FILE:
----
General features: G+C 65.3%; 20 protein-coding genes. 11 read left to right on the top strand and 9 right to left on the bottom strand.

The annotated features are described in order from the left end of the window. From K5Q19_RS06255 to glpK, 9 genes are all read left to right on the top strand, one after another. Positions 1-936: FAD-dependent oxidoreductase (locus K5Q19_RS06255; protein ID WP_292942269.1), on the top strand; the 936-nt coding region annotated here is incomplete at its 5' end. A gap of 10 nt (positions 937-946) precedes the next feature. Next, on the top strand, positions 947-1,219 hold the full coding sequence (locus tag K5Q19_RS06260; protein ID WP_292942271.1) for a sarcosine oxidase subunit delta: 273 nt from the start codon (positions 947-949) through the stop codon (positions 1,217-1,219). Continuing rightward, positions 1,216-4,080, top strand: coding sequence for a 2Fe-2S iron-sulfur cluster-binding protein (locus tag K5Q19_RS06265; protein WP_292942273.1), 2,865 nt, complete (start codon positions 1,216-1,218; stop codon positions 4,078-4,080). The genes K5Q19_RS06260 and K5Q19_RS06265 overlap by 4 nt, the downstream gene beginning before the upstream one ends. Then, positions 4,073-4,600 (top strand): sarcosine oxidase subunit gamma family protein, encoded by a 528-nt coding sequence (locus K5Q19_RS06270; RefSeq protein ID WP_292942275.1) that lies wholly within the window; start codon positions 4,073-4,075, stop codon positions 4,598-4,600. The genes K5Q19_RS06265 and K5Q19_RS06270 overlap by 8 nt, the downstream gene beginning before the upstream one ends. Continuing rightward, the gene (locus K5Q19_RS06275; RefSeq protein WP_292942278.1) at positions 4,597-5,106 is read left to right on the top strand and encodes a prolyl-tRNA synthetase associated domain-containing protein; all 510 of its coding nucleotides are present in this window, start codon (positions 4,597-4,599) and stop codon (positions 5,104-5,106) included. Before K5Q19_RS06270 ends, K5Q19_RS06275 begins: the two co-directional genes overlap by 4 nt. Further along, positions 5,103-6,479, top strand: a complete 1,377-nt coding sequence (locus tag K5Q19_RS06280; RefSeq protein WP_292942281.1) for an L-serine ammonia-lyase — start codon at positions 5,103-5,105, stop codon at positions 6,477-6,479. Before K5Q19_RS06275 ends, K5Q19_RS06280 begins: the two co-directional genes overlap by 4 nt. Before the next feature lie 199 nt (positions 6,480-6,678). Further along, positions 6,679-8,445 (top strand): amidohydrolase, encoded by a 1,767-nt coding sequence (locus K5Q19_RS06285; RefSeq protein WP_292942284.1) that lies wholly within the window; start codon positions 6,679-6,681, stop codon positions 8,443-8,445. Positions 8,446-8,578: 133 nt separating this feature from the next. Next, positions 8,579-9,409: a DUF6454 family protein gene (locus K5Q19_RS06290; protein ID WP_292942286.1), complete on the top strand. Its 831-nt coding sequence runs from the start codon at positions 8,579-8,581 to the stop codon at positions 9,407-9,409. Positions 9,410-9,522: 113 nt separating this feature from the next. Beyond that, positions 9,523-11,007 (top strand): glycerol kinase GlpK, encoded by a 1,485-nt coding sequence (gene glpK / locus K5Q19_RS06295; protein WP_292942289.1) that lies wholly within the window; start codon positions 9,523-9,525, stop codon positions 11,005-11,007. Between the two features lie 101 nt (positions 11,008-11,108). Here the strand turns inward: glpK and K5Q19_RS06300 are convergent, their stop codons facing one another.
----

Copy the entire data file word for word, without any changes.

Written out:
General features: G+C 65.3%; 20 protein-coding genes. 11 read left to right on the top strand and 9 right to left on the bottom strand.

The annotated features are described in order from the left end of the window. From K5Q19_RS06255 to glpK, 9 genes are all read left to right on the top strand, one after another. Positions 1-936: FAD-dependent oxidoreductase (locus K5Q19_RS06255; protein ID WP_292942269.1), on the top strand; the 936-nt coding region annotated here is incomplete at its 5' end. A gap of 10 nt (positions 937-946) precedes the next feature. Next, on the top strand, positions 947-1,219 hold the full coding sequence (locus tag K5Q19_RS06260; protein ID WP_292942271.1) for a sarcosine oxidase subunit delta: 273 nt from the start codon (positions 947-949) through the stop codon (positions 1,217-1,219). Continuing rightward, positions 1,216-4,080, top strand: coding sequence for a 2Fe-2S iron-sulfur cluster-binding protein (locus tag K5Q19_RS06265; protein WP_292942273.1), 2,865 nt, complete (start codon positions 1,216-1,218; stop codon positions 4,078-4,080). The genes K5Q19_RS06260 and K5Q19_RS06265 overlap by 4 nt, the downstream gene beginning before the upstream one ends. Then, positions 4,073-4,600 (top strand): sarcosine oxidase subunit gamma family protein, encoded by a 528-nt coding sequence (locus K5Q19_RS06270; RefSeq protein ID WP_292942275.1) that lies wholly within the window; start codon positions 4,073-4,075, stop codon positions 4,598-4,600. The genes K5Q19_RS06265 and K5Q19_RS06270 overlap by 8 nt, the downstream gene beginning before the upstream one ends. Continuing rightward, the gene (locus K5Q19_RS06275; RefSeq protein WP_292942278.1) at positions 4,597-5,106 is read left to right on the top strand and encodes a prolyl-tRNA synthetase associated domain-containing protein; all 510 of its coding nucleotides are present in this window, start codon (positions 4,597-4,599) and stop codon (positions 5,104-5,106) included. Before K5Q19_RS06270 ends, K5Q19_RS06275 begins: the two co-directional genes overlap by 4 nt. Further along, positions 5,103-6,479, top strand: a complete 1,377-nt coding sequence (locus tag K5Q19_RS06280; RefSeq protein WP_292942281.1) for an L-serine ammonia-lyase — start codon at positions 5,103-5,105, stop codon at positions 6,477-6,479. Before K5Q19_RS06275 ends, K5Q19_RS06280 begins: the two co-directional genes overlap by 4 nt. Before the next feature lie 199 nt (positions 6,480-6,678). Further along, positions 6,679-8,445 (top strand): amidohydrolase, encoded by a 1,767-nt coding sequence (locus K5Q19_RS06285; RefSeq protein WP_292942284.1) that lies wholly within the window; start codon positions 6,679-6,681, stop codon positions 8,443-8,445. Positions 8,446-8,578: 133 nt separating this feature from the next. Next, positions 8,579-9,409: a DUF6454 family protein gene (locus K5Q19_RS06290; protein ID WP_292942286.1), complete on the top strand. Its 831-nt coding sequence runs from the start codon at positions 8,579-8,581 to the stop codon at positions 9,407-9,409. Positions 9,410-9,522: 113 nt separating this feature from the next. Beyond that, positions 9,523-11,007 (top strand): glycerol kinase GlpK, encoded by a 1,485-nt coding sequence (gene glpK / locus K5Q19_RS06295; protein WP_292942289.1) that lies wholly within the window; start codon positions 9,523-9,525, stop codon positions 11,005-11,007. Between the two features lie 101 nt (positions 11,008-11,108). Here the strand turns inward: glpK and K5Q19_RS06300 are convergent, their stop codons facing one another.